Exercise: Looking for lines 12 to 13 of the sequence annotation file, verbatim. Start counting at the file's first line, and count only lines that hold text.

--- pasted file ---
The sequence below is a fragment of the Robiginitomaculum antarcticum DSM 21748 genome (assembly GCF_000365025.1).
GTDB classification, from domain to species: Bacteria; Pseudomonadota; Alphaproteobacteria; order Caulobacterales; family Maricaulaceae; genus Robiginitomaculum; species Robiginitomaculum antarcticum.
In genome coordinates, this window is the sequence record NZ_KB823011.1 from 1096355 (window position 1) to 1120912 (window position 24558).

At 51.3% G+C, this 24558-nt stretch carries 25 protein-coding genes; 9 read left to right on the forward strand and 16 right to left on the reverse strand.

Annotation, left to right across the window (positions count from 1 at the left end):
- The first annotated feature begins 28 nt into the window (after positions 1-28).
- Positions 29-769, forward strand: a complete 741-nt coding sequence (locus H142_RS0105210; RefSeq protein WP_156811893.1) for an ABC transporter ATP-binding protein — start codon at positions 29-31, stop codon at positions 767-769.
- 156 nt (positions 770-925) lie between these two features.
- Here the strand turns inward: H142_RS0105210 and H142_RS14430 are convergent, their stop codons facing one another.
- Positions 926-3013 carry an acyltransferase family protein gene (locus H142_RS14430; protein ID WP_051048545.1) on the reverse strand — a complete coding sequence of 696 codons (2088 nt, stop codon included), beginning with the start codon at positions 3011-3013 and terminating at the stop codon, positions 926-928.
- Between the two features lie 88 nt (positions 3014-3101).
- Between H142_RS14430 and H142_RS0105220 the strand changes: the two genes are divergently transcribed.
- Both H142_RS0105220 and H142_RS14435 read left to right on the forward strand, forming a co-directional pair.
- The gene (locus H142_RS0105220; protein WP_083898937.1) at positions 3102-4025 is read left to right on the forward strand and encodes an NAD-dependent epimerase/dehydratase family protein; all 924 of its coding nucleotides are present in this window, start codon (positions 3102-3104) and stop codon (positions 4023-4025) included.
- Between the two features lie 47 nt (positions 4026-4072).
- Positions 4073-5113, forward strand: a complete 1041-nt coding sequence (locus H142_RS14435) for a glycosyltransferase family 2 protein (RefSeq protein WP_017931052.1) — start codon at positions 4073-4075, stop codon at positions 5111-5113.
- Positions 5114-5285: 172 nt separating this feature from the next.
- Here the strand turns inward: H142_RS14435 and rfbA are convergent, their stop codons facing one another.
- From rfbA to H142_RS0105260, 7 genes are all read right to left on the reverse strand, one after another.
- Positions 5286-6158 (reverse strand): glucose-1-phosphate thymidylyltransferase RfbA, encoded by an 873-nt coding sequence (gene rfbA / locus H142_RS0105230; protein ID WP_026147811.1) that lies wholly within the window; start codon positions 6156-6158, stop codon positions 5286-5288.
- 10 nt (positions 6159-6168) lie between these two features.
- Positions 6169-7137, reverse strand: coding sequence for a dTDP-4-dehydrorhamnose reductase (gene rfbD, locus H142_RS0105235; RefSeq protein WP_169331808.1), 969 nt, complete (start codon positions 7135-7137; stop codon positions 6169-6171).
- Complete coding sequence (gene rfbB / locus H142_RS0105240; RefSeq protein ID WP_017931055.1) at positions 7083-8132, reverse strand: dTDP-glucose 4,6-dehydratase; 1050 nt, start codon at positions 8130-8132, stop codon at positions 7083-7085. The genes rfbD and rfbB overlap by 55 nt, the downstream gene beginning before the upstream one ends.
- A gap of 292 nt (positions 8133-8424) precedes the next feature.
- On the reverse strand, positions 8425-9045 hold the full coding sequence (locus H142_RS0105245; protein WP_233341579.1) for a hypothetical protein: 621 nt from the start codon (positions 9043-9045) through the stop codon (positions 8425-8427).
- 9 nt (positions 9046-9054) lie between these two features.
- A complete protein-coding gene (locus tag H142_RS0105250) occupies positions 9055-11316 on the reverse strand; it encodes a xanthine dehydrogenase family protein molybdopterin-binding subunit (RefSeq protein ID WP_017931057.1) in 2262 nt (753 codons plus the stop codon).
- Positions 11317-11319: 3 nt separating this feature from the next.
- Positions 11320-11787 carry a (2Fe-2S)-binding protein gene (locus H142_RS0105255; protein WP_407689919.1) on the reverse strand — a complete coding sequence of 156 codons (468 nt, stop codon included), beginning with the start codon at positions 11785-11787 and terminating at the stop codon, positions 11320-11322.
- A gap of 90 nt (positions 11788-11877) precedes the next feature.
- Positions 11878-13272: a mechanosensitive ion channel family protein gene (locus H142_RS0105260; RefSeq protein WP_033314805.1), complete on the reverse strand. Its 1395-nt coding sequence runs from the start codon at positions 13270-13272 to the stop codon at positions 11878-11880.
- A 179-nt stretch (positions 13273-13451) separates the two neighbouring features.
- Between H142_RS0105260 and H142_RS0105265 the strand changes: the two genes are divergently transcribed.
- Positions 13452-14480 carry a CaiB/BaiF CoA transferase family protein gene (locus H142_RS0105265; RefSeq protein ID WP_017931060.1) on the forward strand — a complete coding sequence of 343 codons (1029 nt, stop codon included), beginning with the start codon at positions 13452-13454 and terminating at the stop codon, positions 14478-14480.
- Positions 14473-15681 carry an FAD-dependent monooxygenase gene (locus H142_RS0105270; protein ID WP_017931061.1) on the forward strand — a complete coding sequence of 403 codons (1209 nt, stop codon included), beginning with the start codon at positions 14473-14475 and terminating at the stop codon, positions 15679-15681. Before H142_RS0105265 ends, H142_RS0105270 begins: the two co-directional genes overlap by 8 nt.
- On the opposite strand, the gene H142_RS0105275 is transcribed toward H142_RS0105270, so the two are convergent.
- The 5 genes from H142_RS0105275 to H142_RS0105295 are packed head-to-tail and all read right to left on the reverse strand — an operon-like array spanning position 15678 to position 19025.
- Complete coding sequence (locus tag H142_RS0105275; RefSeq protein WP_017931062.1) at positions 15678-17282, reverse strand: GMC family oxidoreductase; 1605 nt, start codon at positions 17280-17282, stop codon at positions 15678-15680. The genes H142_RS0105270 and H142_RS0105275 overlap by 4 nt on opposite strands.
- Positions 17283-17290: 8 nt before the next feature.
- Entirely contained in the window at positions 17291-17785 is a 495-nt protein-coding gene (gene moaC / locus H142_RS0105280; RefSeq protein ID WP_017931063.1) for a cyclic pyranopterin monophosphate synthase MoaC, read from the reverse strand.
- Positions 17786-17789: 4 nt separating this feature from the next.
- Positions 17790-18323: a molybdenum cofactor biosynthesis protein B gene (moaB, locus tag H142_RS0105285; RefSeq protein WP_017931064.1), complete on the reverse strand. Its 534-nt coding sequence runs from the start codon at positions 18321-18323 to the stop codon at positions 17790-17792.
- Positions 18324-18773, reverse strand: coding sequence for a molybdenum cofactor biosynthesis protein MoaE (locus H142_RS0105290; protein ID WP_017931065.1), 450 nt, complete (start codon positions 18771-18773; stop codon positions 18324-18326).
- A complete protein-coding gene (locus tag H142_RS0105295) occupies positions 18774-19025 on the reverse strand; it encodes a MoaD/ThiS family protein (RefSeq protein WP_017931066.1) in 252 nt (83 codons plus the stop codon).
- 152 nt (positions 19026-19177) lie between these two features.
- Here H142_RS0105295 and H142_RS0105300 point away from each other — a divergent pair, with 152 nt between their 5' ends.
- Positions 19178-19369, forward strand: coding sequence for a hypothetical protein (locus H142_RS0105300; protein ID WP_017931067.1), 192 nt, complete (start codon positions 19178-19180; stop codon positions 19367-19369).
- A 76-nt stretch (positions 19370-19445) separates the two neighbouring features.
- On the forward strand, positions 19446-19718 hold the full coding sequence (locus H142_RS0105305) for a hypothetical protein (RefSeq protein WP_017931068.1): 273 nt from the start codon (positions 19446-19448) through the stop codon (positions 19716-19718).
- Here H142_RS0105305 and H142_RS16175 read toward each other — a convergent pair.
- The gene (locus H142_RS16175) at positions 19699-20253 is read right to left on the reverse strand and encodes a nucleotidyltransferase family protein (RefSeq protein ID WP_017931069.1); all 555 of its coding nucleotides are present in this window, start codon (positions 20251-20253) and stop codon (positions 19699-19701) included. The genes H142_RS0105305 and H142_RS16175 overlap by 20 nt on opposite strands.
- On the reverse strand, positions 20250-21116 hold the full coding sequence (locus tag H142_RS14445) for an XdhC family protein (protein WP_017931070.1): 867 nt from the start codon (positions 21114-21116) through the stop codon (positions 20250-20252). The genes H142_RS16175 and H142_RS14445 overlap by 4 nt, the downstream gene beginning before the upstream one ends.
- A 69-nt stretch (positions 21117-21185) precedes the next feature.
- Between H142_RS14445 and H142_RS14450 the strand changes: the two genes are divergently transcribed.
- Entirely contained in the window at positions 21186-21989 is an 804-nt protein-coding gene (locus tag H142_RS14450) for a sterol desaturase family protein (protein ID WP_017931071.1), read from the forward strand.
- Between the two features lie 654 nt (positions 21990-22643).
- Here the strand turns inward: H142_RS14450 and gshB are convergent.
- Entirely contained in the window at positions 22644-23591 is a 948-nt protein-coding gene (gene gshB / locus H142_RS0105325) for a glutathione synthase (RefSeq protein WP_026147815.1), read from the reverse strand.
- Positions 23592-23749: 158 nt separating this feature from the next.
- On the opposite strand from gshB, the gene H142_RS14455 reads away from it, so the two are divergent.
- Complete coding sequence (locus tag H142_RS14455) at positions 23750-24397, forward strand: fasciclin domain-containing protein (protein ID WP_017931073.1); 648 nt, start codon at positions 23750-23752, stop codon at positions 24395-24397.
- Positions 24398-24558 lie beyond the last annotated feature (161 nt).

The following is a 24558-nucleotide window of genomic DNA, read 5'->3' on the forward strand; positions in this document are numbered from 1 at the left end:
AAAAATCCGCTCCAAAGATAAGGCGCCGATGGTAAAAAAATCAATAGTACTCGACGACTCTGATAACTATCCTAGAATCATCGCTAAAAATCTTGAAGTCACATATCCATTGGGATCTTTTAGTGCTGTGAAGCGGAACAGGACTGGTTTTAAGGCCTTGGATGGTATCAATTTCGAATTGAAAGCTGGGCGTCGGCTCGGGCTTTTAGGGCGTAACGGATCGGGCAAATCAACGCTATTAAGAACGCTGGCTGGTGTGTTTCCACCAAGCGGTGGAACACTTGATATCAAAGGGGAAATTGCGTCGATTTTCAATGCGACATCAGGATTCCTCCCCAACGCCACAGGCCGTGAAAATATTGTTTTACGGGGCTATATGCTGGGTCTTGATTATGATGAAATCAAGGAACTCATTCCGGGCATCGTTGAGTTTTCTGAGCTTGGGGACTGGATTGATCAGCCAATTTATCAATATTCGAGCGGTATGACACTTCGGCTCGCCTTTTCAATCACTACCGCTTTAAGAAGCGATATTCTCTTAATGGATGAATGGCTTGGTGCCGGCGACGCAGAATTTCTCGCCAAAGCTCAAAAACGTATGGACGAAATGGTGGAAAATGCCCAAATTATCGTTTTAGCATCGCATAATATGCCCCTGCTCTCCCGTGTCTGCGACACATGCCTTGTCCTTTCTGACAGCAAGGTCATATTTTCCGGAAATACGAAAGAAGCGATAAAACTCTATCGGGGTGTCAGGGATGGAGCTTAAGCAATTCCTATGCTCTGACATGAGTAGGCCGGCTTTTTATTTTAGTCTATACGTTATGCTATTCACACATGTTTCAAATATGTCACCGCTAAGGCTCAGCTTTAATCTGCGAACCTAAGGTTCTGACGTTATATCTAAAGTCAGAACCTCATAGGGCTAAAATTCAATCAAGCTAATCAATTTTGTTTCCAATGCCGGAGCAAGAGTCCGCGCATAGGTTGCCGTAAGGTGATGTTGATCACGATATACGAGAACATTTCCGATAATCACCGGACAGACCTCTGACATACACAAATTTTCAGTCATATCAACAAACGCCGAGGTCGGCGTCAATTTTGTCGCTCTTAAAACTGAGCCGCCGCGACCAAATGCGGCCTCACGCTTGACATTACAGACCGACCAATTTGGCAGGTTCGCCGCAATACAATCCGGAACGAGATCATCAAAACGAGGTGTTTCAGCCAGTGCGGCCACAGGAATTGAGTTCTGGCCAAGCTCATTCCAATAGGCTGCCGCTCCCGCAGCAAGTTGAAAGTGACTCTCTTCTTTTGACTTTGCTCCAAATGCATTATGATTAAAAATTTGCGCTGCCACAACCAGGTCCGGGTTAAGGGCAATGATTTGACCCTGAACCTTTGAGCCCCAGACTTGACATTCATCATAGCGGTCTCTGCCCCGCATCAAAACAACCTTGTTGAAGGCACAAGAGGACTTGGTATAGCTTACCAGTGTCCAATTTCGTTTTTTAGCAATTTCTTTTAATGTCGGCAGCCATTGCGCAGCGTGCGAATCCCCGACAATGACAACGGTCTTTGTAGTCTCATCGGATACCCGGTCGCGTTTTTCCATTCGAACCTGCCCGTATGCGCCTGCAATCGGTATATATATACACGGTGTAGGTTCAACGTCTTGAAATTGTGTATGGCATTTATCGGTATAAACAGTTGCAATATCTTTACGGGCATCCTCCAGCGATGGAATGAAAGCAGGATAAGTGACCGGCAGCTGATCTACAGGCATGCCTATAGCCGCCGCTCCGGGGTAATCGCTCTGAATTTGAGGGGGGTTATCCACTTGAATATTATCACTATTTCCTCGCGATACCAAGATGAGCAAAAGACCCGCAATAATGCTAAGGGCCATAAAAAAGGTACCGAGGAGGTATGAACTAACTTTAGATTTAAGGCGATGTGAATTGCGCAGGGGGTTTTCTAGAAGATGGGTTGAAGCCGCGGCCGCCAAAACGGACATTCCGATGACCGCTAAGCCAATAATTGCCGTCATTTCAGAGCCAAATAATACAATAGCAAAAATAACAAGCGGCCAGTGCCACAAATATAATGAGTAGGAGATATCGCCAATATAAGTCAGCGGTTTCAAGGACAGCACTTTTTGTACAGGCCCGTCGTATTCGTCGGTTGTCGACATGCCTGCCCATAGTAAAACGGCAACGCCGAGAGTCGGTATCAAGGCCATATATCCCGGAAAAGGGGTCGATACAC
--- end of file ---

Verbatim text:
- Between H142_RS14430 and H142_RS0105220 the strand changes: the two genes are divergently transcribed.
- Both H142_RS0105220 and H142_RS14435 read left to right on the forward strand, forming a co-directional pair.